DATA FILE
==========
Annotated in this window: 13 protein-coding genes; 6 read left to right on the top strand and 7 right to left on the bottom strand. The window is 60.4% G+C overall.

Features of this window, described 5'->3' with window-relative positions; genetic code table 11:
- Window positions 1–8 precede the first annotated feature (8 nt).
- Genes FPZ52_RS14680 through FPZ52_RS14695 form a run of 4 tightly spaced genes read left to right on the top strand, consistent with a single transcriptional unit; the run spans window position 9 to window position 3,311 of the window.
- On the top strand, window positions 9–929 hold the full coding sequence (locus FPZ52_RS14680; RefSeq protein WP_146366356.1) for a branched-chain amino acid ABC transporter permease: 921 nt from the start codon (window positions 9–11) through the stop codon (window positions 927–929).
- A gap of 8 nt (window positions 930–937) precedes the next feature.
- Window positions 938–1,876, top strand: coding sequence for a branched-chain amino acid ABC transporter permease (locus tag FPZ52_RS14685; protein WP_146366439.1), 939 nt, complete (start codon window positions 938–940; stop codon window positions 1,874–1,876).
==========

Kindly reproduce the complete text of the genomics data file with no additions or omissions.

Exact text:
Annotated in this window: 13 protein-coding genes; 6 read left to right on the top strand and 7 right to left on the bottom strand. The window is 60.4% G+C overall.

Features of this window, described 5'->3' with window-relative positions; genetic code table 11:
- Window positions 1–8 precede the first annotated feature (8 nt).
- Genes FPZ52_RS14680 through FPZ52_RS14695 form a run of 4 tightly spaced genes read left to right on the top strand, consistent with a single transcriptional unit; the run spans window position 9 to window position 3,311 of the window.
- On the top strand, window positions 9–929 hold the full coding sequence (locus FPZ52_RS14680; RefSeq protein WP_146366356.1) for a branched-chain amino acid ABC transporter permease: 921 nt from the start codon (window positions 9–11) through the stop codon (window positions 927–929).
- A gap of 8 nt (window positions 930–937) precedes the next feature.
- Window positions 938–1,876, top strand: coding sequence for a branched-chain amino acid ABC transporter permease (locus tag FPZ52_RS14685; protein WP_146366439.1), 939 nt, complete (start codon window positions 938–940; stop codon window positions 1,874–1,876).